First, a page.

Farmer, son in court for murder
Pretoria - A farmer and his son will appear in the North Gauteng High Court on Thursday on charges of murder.
The bodies of Morris Morua, 36, and Zacharia Leso, 34, were found on Douw de Beer's game farm after they were shot for allegedly hunting illegally.
Counsel for the De Beers said on Wednesday that they would apply for a discharge on the murder and theft counts.
On Wednesday, Captain Nick Pitsoane, the investigating officer, testified that the only human remains found on the farm, near Boschkop, in North West, in April 2004 were 10 small bones.
This was not enough for a funeral, he said.
De Beer, 51, and his 19-year-old son Dylan have pleaded not guilty to two charges of murder and a charge of stealing Morua's cellphone.
De Beer snr has pleaded guilty to a charge of defeating the ends of justice by burning the bodies of the victims.
He said in a statement that he was shocked when he saw the bodies and decided to burn them to protect his son, who was at that stage still a minor, from being arrested.
De Beer jnr admitted to shooting the men, but said in a statement that he acted in self-defence because a group of illegal hunters had fired shots at him.
Pitsoane said he could find no trace of other people allegedly involved in the shoot-out.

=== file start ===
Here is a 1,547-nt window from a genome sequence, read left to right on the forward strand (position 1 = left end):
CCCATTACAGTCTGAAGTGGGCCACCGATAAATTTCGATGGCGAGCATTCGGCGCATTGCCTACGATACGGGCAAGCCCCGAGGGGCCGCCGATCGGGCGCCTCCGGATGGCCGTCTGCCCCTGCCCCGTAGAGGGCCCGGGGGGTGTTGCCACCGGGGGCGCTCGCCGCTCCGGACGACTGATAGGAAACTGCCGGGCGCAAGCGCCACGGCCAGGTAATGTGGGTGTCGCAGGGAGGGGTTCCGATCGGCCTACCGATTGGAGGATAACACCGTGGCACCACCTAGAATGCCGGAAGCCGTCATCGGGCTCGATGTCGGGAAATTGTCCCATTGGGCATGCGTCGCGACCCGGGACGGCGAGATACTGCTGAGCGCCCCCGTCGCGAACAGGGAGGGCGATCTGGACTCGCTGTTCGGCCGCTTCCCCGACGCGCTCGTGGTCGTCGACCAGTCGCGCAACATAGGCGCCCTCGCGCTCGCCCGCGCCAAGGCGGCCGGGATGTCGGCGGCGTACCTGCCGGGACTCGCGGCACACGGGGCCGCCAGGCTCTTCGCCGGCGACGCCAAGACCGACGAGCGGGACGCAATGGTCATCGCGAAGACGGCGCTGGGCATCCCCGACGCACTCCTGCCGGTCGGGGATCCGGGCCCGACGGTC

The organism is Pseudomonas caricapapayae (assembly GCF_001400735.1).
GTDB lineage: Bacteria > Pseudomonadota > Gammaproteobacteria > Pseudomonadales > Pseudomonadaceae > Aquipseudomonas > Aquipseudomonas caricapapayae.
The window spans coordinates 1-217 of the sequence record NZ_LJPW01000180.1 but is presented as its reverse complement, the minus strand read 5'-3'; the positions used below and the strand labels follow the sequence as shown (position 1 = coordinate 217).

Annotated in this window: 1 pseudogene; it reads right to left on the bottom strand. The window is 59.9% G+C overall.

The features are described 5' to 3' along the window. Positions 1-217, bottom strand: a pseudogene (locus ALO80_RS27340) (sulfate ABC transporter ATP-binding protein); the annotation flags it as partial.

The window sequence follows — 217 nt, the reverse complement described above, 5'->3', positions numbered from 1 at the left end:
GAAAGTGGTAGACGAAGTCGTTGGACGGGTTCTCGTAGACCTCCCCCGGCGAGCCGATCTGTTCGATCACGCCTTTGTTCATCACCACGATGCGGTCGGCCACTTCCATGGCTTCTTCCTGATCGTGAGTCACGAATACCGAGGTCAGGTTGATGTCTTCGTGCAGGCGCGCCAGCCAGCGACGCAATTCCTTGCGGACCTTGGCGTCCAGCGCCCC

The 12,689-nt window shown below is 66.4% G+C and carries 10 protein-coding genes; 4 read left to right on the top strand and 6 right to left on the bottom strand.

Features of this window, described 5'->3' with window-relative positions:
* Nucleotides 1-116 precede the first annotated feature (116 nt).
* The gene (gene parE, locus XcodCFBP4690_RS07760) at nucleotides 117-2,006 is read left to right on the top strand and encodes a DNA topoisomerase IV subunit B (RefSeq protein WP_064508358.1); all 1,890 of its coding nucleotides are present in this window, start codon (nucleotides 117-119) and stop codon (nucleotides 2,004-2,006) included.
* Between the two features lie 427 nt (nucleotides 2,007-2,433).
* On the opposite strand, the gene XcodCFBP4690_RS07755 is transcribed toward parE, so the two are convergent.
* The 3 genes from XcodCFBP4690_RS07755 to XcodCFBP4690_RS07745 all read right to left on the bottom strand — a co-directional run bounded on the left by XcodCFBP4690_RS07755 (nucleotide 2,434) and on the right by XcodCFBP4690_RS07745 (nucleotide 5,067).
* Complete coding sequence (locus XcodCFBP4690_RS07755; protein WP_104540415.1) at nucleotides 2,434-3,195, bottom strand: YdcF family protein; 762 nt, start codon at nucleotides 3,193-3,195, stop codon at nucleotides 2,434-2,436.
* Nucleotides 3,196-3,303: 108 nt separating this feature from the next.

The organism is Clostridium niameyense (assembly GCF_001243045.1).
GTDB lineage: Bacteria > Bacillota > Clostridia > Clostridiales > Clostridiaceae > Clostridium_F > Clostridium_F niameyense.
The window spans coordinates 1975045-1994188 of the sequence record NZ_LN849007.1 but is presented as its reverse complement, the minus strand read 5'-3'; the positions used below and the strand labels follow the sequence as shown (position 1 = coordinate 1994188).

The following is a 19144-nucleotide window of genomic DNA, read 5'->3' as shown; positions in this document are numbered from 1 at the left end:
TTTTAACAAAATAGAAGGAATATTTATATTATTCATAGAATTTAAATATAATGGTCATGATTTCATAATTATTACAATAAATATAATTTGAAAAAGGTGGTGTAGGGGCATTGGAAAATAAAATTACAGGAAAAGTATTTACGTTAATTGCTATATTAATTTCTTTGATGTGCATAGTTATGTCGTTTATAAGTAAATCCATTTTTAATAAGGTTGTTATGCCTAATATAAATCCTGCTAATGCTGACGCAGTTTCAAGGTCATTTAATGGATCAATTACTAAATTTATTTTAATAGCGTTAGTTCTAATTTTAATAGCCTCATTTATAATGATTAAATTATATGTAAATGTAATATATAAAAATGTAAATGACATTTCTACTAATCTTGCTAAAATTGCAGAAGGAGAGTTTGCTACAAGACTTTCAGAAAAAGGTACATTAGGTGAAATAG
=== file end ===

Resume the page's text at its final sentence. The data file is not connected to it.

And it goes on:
He said a 9mm magazine found at the scene was traced back to Morua's registered 9mm pistol, but that the police could find no trace of the firearm, although they found ammunition in his safe.
They could also find no trace of Morua's cellphone, which was allegedly thrown into a dam.
Pitsoane said he was aware that hunting was allowed on tribal land near De Beer's farm, but that hunters first had to apply for permits.
Leso's nephew Poppy Leso testified that his uncle had told him he was going to look for cattle with Morua when he left home on his donkey cart that Saturday.
He later found the donkey cart outside a cattle camp, but his uncle never returned home.
Jacob Morua also testified that his uncle, who was in the army, had left in his camouflage uniform that day to search for cattle, but never returned.